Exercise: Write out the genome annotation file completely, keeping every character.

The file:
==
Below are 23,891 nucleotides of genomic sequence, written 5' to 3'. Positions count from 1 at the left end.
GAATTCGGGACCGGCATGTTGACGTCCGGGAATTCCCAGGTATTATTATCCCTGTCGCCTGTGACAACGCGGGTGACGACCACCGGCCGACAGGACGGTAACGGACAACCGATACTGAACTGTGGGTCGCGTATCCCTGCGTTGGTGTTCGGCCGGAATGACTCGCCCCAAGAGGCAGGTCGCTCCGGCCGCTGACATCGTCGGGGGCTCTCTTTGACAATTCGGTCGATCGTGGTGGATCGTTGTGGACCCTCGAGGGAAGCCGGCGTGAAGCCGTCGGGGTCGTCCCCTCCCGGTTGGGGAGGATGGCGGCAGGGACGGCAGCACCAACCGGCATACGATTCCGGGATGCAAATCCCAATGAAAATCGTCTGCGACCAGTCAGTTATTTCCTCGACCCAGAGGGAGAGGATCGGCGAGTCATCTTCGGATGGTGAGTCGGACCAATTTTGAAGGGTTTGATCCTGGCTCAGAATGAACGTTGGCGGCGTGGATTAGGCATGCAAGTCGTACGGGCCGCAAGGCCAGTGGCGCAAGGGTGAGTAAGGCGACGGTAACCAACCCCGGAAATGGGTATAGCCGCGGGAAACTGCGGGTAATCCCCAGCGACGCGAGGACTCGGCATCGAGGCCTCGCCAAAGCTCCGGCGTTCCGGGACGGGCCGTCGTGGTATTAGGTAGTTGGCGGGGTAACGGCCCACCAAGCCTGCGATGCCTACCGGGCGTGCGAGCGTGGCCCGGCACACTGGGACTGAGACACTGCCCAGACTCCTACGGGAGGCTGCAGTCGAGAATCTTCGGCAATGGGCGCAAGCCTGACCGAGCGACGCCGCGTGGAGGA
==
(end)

Below are 23,891 nucleotides of genomic sequence, written 5' to 3'. Positions count from 1 at the left end.
GAATTCGGGACCGGCATGTTGACGTCCGGGAATTCCCAGGTATTATTATCCCTGTCGCCTGTGACAACGCGGGTGACGACCACCGGCCGACAGGACGGTAACGGACAACCGATACTGAACTGTGGGTCGCGTATCCCTGCGTTGGTGTTCGGCCGGAATGACTCGCCCCAAGAGGCAGGTCGCTCCGGCCGCTGACATCGTCGGGGGCTCTCTTTGACAATTCGGTCGATCGTGGTGGATCGTTGTGGACCCTCGAGGGAAGCCGGCGTGAAGCCGTCGGGGTCGTCCCCTCCCGGTTGGGGAGGATGGCGGCAGGGACGGCAGCACCAACCGGCATACGATTCCGGGATGCAAATCCCAATGAAAATCGTCTGCGACCAGTCAGTTATTTCCTCGACCCAGAGGGAGAGGATCGGCGAGTCATCTTCGGATGGTGAGTCGGACCAATTTTGAAGGGTTTGATCCTGGCTCAGAATGAACGTTGGCGGCGTGGATTAGGCATGCAAGTCGTACGGGCCGCAAGGCCAGTGGCGCAAGGGTGAGTAAGGCGACGGTAACCAACCCCGGAAATGGGTATAGCCGCGGGAAACTGCGGGTAATCCCCAGCGACGCGAGGACTCGGCATCGAGGCCTCGCCAAAGCTCCGGCGTTCCGGGACGGGCCGTCGTGGTATTAGGTAGTTGGCGGGGTAACGGCCCACCAAGCCTGCGATGCCTACCGGGCGTGCGAGCGTGGCCCGGCACACTGGGACTGAGACACTGCCCAGACTCCTACGGGAGGCTGCAGTCGAGAATCTTCGGCAATGGGCGCAAGCCTGACCGAGCGACGCCGCGTGGAGGA